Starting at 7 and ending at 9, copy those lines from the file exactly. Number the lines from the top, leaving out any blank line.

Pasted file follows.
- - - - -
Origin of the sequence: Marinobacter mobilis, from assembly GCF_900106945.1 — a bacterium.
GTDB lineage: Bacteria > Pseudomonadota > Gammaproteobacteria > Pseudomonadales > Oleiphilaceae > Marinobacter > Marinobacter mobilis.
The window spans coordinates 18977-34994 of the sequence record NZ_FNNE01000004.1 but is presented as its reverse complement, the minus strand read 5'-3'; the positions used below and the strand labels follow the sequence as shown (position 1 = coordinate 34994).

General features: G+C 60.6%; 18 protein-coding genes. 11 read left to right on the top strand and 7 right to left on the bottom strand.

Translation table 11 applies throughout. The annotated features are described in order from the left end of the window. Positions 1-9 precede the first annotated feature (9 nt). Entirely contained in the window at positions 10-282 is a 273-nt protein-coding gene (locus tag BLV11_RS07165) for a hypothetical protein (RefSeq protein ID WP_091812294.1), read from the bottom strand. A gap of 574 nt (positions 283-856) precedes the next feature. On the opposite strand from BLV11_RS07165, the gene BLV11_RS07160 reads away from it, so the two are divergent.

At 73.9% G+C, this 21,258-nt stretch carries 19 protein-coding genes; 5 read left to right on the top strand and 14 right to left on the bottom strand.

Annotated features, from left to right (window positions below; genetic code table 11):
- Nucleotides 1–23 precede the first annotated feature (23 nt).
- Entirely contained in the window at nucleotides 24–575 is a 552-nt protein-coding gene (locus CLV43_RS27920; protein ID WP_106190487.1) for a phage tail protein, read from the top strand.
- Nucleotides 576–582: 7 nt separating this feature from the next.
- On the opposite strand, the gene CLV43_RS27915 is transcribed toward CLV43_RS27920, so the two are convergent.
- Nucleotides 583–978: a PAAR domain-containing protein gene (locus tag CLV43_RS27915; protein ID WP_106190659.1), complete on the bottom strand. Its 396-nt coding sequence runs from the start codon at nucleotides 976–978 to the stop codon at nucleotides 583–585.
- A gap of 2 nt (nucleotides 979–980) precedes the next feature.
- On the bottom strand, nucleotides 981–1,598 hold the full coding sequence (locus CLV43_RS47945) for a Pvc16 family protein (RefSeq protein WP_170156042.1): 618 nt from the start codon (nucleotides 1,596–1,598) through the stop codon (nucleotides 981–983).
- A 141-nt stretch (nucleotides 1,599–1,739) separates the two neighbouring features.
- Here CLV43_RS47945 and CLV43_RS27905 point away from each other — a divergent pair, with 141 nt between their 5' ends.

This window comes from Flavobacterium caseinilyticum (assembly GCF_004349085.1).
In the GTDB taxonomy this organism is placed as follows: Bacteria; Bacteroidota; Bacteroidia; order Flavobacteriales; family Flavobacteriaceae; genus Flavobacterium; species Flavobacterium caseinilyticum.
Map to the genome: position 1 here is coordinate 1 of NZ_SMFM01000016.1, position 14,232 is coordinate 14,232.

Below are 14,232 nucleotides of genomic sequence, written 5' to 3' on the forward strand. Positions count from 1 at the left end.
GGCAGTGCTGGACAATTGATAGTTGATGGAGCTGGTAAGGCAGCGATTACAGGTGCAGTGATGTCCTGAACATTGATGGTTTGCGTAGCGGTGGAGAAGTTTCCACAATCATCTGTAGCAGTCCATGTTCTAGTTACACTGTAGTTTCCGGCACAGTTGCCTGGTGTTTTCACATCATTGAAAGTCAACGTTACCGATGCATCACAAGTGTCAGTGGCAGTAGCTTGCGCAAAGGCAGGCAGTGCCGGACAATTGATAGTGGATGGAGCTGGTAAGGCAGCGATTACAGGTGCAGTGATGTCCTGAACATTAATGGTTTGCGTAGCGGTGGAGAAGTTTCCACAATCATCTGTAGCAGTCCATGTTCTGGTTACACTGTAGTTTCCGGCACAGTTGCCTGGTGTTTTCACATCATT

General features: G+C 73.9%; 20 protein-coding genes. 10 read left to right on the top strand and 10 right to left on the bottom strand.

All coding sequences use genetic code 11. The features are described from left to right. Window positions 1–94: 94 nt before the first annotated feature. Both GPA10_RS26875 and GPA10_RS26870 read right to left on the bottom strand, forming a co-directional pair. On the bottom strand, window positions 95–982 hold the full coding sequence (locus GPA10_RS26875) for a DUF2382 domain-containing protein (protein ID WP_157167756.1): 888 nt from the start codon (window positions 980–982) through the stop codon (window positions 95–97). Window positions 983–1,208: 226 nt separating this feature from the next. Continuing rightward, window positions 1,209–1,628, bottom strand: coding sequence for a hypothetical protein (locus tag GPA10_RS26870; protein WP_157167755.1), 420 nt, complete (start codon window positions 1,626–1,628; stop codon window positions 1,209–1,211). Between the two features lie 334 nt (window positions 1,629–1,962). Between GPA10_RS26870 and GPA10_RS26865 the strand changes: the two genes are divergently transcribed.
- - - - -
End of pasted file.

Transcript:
Annotated features, from left to right (window positions below; genetic code table 11):
- Nucleotides 1–23 precede the first annotated feature (23 nt).
- Entirely contained in the window at nucleotides 24–575 is a 552-nt protein-coding gene (locus CLV43_RS27920; protein ID WP_106190487.1) for a phage tail protein, read from the top strand.